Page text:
Run Like a Girl & Poop Like a Tiger (the Bruce Acton story)


In the build-up to Comrades 2023, I did a talk entitled “Stats, Stories & Bowel Movements: An Illustrated Guide to the Comrades Marathon” at several running clubs including Midrand Striders.

I kick the presentation off with the ‘bowel movements’ part (a couple of moving bowel stories) because (a) you want to cleanse your colon before the start of Comrades and (b) my definition of a ‘real runner’ is not that you’ve run Comrades but rather that you can talk about your bowel movements without embarrassment*.

* Incidentally, the crowning achievement of my running career is running a sub-3 marathon on a 3-step strategy which you can read about here: Kaapsehoop Marathon (The Sub-3 Quest)

As the only member of our household possessing a Y-chromosome, all my advice is completely ignored and perpetual nuggets of wisdom fall on deaf ears.

Therefore, I was heartened to get this post-race report from Midrand Strider, Bruce Acton, who took my talk to to the startline of Comrades 2023 and had the most enjoyable of his eight runs to date.

Here’s the Bruce’s story…

“Hi Stuart. Thanks for your great work busting cheats, and compiling all the other interesting stats that make running so interesting. Your talk at our recent Midrand Striders Pre Comrades breakfast struck a chord. My PB’s for Comrades, Two Oceans and 42km have all included unexpected bowel movements. I also enjoyed your comments and anecdotes on running within an aerobic HR, the rarity of negative splits and how us men should try ‘run like a girl’ 🤣

READ MORE: Run Like a Girl (A Guide to Optimal Pacing at the Comrades Marathon)

My wife and I started this Comrades together aiming for a solid sub 10 hour. I had a D seeding but dropped back to Michelle in E. Took about 2mins25s to cross the start line. After 15km I had to leave Michelle and run into the bushes for the first of two unexpected toilet stops. Turns out that an old stock craft beer the night before was not the smartest idea. I lost about 5 mins from the two stops, but took heart from your story wherein you stopped three times and still broke 3hrs on a 42. All I wanted was sub 10hrs on a short Comrades route 🤔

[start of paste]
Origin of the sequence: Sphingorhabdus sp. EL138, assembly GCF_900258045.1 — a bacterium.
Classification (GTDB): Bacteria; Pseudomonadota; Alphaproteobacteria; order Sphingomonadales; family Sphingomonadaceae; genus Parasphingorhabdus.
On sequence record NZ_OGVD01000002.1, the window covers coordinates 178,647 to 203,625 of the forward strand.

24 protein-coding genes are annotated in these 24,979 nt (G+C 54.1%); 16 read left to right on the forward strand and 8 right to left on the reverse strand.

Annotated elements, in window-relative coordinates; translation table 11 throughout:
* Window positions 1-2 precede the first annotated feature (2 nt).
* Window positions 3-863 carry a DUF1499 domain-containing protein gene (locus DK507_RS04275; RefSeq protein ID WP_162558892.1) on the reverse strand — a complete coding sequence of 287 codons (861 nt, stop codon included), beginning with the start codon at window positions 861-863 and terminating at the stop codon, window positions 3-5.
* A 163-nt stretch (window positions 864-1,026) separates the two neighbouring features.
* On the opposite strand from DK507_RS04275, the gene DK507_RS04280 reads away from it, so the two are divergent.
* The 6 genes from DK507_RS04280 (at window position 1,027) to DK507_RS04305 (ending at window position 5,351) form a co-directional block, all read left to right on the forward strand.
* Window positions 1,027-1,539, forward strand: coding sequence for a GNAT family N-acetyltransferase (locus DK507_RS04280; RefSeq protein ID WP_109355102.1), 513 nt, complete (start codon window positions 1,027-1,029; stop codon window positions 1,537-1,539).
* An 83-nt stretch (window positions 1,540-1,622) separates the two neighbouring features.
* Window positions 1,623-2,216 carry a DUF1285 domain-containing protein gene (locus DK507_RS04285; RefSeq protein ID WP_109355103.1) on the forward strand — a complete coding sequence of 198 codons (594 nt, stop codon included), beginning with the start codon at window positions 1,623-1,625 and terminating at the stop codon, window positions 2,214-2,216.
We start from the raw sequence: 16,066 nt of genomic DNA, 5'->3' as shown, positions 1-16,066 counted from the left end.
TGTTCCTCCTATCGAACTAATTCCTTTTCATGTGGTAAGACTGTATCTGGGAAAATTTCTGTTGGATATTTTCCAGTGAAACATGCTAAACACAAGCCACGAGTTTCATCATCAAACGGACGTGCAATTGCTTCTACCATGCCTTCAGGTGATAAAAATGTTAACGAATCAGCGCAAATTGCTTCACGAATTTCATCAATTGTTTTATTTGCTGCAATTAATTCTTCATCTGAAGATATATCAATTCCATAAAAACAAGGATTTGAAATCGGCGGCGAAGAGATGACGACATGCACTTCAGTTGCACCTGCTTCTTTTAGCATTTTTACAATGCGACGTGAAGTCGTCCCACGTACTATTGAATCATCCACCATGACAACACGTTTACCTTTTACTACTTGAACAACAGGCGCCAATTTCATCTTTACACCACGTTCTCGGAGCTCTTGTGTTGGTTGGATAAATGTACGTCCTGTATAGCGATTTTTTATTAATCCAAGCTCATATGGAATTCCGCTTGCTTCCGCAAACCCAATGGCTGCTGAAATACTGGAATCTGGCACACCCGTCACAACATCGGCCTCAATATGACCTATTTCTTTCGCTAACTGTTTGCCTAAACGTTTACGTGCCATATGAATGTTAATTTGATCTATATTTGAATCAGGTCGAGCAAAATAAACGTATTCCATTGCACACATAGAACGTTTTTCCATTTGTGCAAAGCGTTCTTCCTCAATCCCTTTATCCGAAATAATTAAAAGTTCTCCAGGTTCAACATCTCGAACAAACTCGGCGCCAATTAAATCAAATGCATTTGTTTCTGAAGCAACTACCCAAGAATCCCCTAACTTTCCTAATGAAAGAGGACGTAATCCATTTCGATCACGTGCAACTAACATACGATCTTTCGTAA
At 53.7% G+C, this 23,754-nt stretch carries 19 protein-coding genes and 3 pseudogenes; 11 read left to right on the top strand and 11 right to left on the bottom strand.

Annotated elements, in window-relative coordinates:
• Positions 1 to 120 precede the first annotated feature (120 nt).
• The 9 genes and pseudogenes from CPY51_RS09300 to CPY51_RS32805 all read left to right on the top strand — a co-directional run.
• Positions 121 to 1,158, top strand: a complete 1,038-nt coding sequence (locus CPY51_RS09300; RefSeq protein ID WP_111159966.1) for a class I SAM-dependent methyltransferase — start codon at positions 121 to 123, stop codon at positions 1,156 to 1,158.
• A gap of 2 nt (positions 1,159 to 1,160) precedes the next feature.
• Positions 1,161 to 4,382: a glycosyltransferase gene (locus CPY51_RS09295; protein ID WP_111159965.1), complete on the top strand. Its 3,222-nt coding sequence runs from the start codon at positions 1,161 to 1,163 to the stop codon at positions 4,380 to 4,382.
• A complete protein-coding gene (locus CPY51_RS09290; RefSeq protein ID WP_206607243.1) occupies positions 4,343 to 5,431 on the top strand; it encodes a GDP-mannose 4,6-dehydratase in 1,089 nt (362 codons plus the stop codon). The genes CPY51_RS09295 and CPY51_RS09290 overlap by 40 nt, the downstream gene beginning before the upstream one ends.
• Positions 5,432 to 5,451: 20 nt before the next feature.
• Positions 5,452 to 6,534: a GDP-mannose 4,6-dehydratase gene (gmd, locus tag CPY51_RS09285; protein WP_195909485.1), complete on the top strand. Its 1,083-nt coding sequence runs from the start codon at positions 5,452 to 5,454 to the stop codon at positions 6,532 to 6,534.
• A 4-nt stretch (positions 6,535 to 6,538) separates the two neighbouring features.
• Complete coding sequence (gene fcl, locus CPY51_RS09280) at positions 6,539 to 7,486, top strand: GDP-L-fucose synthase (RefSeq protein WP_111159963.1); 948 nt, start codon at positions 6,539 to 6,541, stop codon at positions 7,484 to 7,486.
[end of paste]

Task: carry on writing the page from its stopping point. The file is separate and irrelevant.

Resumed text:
After the last toilet stop, I took to the road feeling inspired and light, and quietly chipped away at the tough course to about 52km when all major hills seemed to be done as per my memory. At Drummond I was on 5 hours. At the top of Bothas with Hillcrest ahead, I was running an overall average pace of 6mins47secs which was right on the fringe of still achieving sub 10, with many km still to go. Normally at this stage I’d be feeling a bit finished and accept that I can’t in fact run like a girl (or dance) so a 10h30m would be a good outcome.

But on Sunday I felt great. My avg HR had remained awesome in the low 140’s. My fuelling was working super well. The weather was perfect, I was smiling and the race was on!

I felt like I flew the rest of the way to Kingsmead Stadium. No heroics, just kept clawing back a bit of time wherever possible, whilst still having regular small walk breaks to conserve energy and soak up the tremendous crowd support (including a mouthful of ice cold Corona going up Cowies). And turning the last corner and seeing the entry to our old faithful Kingsmead was an amazing feeling. My 9hr50 isn’t a PB, but it’s without a doubt the most enjoyable Comrades I’ve ever had (out of 8 spanning 23 years). Michelle had an even more remarkable run with an even bigger negative split to finish on a PB of 9hr20! She really did fly to the finish! For me, another great run following a ‘crappy’ start, with aerobic zone HR most of the way and the joy of running like a girl to get faster and finish strong! Thanks for your input to what became an amazing day for both Michelle and I. Cheers, Bruce Acton”

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